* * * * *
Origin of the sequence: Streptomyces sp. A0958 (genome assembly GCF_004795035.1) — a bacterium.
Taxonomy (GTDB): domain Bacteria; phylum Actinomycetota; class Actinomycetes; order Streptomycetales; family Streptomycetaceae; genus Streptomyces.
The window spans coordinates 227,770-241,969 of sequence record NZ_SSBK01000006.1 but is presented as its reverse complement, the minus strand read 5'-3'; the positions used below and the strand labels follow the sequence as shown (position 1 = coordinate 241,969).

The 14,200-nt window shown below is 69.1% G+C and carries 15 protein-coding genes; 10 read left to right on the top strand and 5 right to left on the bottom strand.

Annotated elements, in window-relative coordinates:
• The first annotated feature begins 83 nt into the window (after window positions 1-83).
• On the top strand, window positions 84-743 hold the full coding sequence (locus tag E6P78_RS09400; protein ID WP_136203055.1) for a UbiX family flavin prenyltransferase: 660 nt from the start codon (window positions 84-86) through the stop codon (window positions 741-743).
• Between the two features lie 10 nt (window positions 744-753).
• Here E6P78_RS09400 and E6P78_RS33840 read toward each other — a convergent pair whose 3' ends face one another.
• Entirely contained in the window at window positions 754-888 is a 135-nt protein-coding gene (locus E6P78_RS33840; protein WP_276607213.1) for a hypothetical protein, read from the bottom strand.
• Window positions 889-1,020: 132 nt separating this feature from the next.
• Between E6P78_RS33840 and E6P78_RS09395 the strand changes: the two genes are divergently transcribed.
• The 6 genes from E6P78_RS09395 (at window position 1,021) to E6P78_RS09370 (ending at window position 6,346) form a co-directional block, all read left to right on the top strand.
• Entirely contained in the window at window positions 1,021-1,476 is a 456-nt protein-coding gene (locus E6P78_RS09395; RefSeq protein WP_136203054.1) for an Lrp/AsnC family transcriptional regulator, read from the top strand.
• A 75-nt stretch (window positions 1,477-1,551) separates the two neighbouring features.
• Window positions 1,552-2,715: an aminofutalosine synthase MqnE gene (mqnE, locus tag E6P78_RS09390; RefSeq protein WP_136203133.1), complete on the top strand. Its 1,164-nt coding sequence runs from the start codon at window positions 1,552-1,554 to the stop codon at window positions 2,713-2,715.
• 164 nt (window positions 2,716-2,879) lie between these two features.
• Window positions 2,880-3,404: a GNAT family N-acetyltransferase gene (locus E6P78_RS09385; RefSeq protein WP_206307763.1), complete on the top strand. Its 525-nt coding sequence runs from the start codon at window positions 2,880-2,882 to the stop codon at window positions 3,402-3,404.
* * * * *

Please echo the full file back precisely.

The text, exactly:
Origin of the sequence: Streptomyces sp. A0958 (genome assembly GCF_004795035.1) — a bacterium.
Taxonomy (GTDB): domain Bacteria; phylum Actinomycetota; class Actinomycetes; order Streptomycetales; family Streptomycetaceae; genus Streptomyces.
The window spans coordinates 227,770-241,969 of sequence record NZ_SSBK01000006.1 but is presented as its reverse complement, the minus strand read 5'-3'; the positions used below and the strand labels follow the sequence as shown (position 1 = coordinate 241,969).

The 14,200-nt window shown below is 69.1% G+C and carries 15 protein-coding genes; 10 read left to right on the top strand and 5 right to left on the bottom strand.

Annotated elements, in window-relative coordinates:
• The first annotated feature begins 83 nt into the window (after window positions 1-83).
• On the top strand, window positions 84-743 hold the full coding sequence (locus tag E6P78_RS09400; protein ID WP_136203055.1) for a UbiX family flavin prenyltransferase: 660 nt from the start codon (window positions 84-86) through the stop codon (window positions 741-743).
• Between the two features lie 10 nt (window positions 744-753).
• Here E6P78_RS09400 and E6P78_RS33840 read toward each other — a convergent pair whose 3' ends face one another.
• Entirely contained in the window at window positions 754-888 is a 135-nt protein-coding gene (locus E6P78_RS33840; protein WP_276607213.1) for a hypothetical protein, read from the bottom strand.
• Window positions 889-1,020: 132 nt separating this feature from the next.
• Between E6P78_RS33840 and E6P78_RS09395 the strand changes: the two genes are divergently transcribed.
• The 6 genes from E6P78_RS09395 (at window position 1,021) to E6P78_RS09370 (ending at window position 6,346) form a co-directional block, all read left to right on the top strand.
• Entirely contained in the window at window positions 1,021-1,476 is a 456-nt protein-coding gene (locus E6P78_RS09395; RefSeq protein WP_136203054.1) for an Lrp/AsnC family transcriptional regulator, read from the top strand.
• A 75-nt stretch (window positions 1,477-1,551) separates the two neighbouring features.
• Window positions 1,552-2,715: an aminofutalosine synthase MqnE gene (mqnE, locus tag E6P78_RS09390; RefSeq protein WP_136203133.1), complete on the top strand. Its 1,164-nt coding sequence runs from the start codon at window positions 1,552-1,554 to the stop codon at window positions 2,713-2,715.
• 164 nt (window positions 2,716-2,879) lie between these two features.
• Window positions 2,880-3,404: a GNAT family N-acetyltransferase gene (locus E6P78_RS09385; RefSeq protein WP_206307763.1), complete on the top strand. Its 525-nt coding sequence runs from the start codon at window positions 2,880-2,882 to the stop codon at window positions 3,402-3,404.